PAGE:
"...We didn't get it entirely right"

While it's not clear what impact zero tolerance policing has had on the crime rate, it's clear that it had a significant impact on the Baltimore community overall. In 2005, more than 108,000 of the city's roughly 600,000 residents were arrested -- most for nonviolent offenses. In November of that year, some state lawmakers said they were fed up with the city's stop-and-frisk protocols. "These are Gestapo tactics, all in a mad rush to get crime down, and it isn't working," one state legislator complained.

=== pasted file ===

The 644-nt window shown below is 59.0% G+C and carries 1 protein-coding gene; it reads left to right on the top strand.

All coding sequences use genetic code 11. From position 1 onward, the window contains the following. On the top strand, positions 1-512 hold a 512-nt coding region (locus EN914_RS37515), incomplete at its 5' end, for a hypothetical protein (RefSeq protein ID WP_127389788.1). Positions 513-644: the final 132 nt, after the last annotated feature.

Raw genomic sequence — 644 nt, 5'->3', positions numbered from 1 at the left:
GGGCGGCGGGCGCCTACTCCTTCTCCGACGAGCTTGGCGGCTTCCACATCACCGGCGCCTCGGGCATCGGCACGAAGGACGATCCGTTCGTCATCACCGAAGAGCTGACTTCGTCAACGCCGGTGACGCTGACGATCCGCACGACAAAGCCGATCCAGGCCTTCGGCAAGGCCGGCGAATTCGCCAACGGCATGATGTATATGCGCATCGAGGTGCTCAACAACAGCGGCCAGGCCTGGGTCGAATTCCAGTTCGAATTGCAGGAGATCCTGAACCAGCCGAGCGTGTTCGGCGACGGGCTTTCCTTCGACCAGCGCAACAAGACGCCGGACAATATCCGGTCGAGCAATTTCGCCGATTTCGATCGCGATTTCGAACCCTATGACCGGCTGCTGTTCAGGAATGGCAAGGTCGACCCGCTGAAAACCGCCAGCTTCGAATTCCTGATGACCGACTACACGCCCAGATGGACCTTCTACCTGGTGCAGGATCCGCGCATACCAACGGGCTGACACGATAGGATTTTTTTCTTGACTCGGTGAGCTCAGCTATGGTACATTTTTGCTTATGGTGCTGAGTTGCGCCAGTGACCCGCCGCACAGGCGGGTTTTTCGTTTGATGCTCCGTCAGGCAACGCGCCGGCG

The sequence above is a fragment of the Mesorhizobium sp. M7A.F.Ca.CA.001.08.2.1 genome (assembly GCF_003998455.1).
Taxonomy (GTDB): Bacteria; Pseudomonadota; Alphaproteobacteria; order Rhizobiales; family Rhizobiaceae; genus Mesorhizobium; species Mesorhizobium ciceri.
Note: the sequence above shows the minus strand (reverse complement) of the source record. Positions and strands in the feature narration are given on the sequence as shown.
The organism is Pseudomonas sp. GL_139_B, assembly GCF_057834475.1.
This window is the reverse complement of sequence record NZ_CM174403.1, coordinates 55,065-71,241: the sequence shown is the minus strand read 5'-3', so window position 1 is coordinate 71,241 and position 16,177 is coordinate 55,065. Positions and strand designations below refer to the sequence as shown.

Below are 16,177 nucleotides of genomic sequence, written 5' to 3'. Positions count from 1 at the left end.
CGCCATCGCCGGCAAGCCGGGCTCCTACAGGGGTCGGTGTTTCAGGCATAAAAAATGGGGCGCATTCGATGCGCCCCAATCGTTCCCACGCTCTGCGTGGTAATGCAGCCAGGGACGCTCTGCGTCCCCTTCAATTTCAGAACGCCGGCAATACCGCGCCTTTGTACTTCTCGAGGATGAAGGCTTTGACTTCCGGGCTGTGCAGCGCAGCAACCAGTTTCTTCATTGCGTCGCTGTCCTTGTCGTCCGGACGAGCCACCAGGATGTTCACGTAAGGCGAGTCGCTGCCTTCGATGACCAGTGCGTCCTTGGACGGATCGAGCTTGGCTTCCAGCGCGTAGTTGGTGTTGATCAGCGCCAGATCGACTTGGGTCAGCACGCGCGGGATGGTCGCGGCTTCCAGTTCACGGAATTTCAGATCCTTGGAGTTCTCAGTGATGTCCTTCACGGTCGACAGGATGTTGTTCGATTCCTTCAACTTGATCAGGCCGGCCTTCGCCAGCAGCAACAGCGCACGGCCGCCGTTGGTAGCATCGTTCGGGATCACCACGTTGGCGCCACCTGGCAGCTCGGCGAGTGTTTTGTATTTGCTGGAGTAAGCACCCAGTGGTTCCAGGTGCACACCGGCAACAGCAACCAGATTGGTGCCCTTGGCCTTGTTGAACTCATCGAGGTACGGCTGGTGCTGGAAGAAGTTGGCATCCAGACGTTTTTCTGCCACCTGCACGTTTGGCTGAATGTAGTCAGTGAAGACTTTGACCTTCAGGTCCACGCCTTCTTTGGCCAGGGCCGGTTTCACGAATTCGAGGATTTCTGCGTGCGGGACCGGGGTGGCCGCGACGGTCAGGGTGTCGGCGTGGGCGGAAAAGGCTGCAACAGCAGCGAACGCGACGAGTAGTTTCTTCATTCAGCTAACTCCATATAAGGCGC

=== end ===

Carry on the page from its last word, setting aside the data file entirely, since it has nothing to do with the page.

Even patrol officers complained to their union representatives that the stop-and-frisk tactic was overused, the Baltimore Sun reported in 2005. Some officers reportedly called stop-and-frisks a "VCR detail," for violation of civil rights.

The Vera Institute in 2013 published a thorough report on the impact that stop-and-frisks had on youth in New York, finding that it had a clearly negative impact on community-police relations. After surveying roughly 500 young people who had been subjected to a stop-and-frisk search, only four in 10 said they would be comfortable seeking help from police if in trouble. Nearly 9 out of 10 agreed with the statement, "people in my neighborhood don't trust the police."

"It says something about a class of police interventions, aggressive interdictions, that can really end up disserving the public safety agenda of the police," Turner said.